The first thing to say about The Lady Vanishes – the stage adaptation of Frank Launder and Sidney Gilliat’s scripts for the film of the same name (which they in turn had adapted from Ethel Lina White’s novel The Wheel Spins) – is that it’s extremely clever. The second is that it’s thoroughly enjoyable.
Originally staged as part of the Jill Freud Company’s summer season in Aldeburgh and Southwold, it is on the last two laps of a short tour. The tour should be longer; this is an ideal show for smaller-scale theatres with audiences prepared to be intelligently amused and Guildford’s Yvonne Arnaud Theatre should be congratulated on seizing the opportunity to become involved with it.
If you know the 1938 film, directed by Hitchcock with Michael Redgrave and Margaret Lockwood in the leading parts, you’ll know the story. If you don’t, never fear – the title leads you gently in as an odd assortment of travellers set out from an Alpine inn to cross into northern Europe and the cruel shadow of the forthcoming Second World War darkens their passage.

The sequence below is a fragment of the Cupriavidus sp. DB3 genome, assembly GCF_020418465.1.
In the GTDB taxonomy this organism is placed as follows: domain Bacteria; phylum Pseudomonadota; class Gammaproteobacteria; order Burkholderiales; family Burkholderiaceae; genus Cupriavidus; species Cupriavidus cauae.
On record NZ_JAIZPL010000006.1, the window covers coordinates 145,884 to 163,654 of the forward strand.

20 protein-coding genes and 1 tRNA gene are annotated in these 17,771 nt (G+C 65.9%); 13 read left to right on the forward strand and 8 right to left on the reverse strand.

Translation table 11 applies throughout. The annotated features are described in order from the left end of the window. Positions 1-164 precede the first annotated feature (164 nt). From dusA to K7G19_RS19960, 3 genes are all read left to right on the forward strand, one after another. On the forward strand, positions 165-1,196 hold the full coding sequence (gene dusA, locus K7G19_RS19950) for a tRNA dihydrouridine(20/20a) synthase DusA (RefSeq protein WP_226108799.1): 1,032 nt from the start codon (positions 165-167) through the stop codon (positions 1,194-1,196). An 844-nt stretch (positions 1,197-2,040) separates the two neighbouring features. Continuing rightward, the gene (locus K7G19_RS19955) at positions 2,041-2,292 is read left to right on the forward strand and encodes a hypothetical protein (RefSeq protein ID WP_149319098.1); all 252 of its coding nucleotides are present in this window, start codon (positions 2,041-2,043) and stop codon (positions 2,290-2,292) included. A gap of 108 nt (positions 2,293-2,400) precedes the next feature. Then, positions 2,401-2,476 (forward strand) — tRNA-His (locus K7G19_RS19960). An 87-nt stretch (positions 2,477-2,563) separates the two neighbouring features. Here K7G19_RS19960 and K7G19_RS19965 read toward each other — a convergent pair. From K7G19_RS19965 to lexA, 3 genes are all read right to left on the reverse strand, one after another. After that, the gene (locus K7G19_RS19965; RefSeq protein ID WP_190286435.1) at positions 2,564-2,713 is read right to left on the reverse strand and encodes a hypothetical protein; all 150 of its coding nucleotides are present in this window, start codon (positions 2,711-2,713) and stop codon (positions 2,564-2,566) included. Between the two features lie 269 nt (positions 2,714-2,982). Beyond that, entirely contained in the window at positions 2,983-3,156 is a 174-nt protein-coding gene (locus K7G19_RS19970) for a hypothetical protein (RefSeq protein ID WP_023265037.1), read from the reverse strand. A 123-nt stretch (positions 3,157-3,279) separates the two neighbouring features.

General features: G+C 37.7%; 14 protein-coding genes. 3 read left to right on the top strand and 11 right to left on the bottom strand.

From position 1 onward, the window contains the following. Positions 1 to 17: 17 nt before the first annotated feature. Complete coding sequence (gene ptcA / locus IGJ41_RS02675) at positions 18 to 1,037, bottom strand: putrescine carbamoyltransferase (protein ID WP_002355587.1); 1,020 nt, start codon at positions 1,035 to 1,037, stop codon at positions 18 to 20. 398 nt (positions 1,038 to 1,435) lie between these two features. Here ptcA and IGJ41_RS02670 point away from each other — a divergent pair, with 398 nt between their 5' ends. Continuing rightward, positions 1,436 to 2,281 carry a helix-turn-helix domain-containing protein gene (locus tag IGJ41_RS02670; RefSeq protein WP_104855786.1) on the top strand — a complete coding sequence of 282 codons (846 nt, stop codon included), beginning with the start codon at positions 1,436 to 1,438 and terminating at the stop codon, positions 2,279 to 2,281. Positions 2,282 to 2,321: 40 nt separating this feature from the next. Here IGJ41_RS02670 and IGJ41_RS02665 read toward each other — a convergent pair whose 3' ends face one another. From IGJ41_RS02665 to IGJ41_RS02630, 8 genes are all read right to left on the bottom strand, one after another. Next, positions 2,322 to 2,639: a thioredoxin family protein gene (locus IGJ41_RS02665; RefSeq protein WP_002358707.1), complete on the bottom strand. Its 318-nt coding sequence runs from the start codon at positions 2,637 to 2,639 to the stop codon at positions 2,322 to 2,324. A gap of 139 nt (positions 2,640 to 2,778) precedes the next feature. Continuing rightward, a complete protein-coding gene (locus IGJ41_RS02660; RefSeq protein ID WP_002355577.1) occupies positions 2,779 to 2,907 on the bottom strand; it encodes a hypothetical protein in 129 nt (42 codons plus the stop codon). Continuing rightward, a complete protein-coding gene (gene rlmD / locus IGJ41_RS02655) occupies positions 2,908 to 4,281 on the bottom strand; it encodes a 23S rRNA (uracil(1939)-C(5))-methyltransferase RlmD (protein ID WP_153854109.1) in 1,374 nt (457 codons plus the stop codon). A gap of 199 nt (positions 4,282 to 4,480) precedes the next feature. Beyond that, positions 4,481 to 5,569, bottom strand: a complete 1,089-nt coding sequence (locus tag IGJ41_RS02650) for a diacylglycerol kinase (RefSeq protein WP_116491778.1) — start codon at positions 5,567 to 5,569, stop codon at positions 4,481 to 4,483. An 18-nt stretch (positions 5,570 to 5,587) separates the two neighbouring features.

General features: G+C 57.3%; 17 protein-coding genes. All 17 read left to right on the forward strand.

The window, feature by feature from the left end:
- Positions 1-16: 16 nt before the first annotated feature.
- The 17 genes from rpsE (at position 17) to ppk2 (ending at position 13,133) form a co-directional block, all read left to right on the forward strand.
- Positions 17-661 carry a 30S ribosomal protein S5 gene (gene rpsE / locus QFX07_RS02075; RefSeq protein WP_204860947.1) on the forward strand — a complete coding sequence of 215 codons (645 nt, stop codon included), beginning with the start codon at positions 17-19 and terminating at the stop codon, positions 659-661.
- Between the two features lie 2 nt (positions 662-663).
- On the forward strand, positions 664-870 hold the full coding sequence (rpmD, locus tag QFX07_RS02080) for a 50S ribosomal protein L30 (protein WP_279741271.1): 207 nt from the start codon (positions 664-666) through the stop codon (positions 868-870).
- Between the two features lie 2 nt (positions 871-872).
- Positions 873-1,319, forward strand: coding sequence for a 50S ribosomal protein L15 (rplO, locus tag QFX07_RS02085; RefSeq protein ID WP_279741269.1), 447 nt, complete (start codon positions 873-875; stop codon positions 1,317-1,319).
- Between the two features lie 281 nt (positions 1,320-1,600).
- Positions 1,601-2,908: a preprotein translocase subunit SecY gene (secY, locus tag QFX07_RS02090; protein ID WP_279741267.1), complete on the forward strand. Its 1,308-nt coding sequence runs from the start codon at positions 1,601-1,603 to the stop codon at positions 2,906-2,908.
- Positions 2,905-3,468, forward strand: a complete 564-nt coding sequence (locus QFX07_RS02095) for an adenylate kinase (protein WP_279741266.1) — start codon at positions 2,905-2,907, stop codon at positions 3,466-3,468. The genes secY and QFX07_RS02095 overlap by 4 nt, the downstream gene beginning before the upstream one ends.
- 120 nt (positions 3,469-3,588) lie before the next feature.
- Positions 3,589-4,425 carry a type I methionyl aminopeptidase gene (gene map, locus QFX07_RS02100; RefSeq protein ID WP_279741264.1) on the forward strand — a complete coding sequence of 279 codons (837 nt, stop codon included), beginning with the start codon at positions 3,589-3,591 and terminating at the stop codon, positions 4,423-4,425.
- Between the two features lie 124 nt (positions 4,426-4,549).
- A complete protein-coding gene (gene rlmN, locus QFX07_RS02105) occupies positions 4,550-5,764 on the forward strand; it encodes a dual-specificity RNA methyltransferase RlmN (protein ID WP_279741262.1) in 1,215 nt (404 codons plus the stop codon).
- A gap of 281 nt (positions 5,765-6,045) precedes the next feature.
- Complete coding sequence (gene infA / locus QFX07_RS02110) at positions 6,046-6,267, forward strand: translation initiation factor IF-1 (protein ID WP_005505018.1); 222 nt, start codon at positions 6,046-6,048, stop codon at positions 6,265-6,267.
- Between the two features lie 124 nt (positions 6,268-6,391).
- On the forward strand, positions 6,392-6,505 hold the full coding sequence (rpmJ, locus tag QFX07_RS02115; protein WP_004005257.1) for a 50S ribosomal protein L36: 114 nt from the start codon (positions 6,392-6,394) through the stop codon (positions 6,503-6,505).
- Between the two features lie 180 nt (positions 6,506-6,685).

They include a young woman going home to Britain to be married, a brace of cricket-mad Englishmen (the sort who dress for dinner and don’t speak a word of any other language), a cocky young man (who is a linguist) and a former governess whose charges have now grown up. When they embark on the Trans-Alpine Express, they’re joined by a doctor, some nuns, an illusionist and a baroness.
Maurice Rubens’ set is a clever one. At first we see various rooms and hallways in the gasthof, then all this turns to reveal the inside of the train with luggage van, compartments, dining car and corridors as the action quickens. Nine actors play all the parts, necessitating some quick changes. Penelope Rawlins is the feisty heroine, at first failing to convince anyone who matters that her memory is not at fault and Darrell Brockis is the man who switches from being part of her nightmare to become a dream partner.
The bumbling comic leads Charters and Caldicott are played by Clive Flint and Andrew Bone with a nice sense of timing. Miss Froy, the title character, is given her proper dimension by Jane Evers with Terry Molloy turning in a neat double as the over-the-top gasthof manager Salvatore and Dr Hartz, a psychiatrist with more than one agenda in his medical bag. Mark Sterling is the director. One slight quibble – would pukka Englishmen of the 1930s wear black ties with formal tail suits? I think not.